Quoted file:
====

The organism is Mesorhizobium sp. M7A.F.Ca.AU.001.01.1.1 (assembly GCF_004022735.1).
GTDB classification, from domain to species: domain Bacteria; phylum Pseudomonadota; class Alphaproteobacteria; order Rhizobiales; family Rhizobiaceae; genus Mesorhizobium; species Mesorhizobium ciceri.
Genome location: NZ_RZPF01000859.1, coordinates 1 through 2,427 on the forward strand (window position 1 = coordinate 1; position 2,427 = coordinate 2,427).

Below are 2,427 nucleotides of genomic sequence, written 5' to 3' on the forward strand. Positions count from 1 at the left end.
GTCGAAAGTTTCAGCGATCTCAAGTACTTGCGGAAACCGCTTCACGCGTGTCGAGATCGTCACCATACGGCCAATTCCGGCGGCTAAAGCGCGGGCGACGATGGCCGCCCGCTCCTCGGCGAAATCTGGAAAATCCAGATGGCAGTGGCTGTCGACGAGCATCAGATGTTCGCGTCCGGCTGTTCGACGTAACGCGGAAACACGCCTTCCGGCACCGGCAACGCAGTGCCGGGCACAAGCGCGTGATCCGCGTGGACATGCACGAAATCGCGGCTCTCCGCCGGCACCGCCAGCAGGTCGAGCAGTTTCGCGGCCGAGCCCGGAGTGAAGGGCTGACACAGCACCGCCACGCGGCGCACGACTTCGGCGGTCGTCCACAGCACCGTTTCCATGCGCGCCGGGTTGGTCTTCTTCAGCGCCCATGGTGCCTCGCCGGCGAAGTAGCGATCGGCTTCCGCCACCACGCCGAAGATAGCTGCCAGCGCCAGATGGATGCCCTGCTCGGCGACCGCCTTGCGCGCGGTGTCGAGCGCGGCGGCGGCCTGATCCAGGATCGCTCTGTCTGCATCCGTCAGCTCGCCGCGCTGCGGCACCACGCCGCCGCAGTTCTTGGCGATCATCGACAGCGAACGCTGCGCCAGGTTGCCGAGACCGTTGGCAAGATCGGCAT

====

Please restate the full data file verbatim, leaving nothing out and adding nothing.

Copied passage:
The organism is Mesorhizobium sp. M7A.F.Ca.AU.001.01.1.1 (assembly GCF_004022735.1).
GTDB classification, from domain to species: domain Bacteria; phylum Pseudomonadota; class Alphaproteobacteria; order Rhizobiales; family Rhizobiaceae; genus Mesorhizobium; species Mesorhizobium ciceri.
Genome location: NZ_RZPF01000859.1, coordinates 1 through 2,427 on the forward strand (window position 1 = coordinate 1; position 2,427 = coordinate 2,427).

Below are 2,427 nucleotides of genomic sequence, written 5' to 3' on the forward strand. Positions count from 1 at the left end.
GTCGAAAGTTTCAGCGATCTCAAGTACTTGCGGAAACCGCTTCACGCGTGTCGAGATCGTCACCATACGGCCAATTCCGGCGGCTAAAGCGCGGGCGACGATGGCCGCCCGCTCCTCGGCGAAATCTGGAAAATCCAGATGGCAGTGGCTGTCGACGAGCATCAGATGTTCGCGTCCGGCTGTTCGACGTAACGCGGAAACACGCCTTCCGGCACCGGCAACGCAGTGCCGGGCACAAGCGCGTGATCCGCGTGGACATGCACGAAATCGCGGCTCTCCGCCGGCACCGCCAGCAGGTCGAGCAGTTTCGCGGCCGAGCCCGGAGTGAAGGGCTGACACAGCACCGCCACGCGGCGCACGACTTCGGCGGTCGTCCACAGCACCGTTTCCATGCGCGCCGGGTTGGTCTTCTTCAGCGCCCATGGTGCCTCGCCGGCGAAGTAGCGATCGGCTTCCGCCACCACGCCGAAGATAGCTGCCAGCGCCAGATGGATGCCCTGCTCGGCGACCGCCTTGCGCGCGGTGTCGAGCGCGGCGGCGGCCTGATCCAGGATCGCTCTGTCTGCATCCGTCAGCTCGCCGCGCTGCGGCACCACGCCGCCGCAGTTCTTGGCGATCATCGACAGCGAACGCTGCGCCAGGTTGCCGAGACCGTTGGCAAGATCGGCAT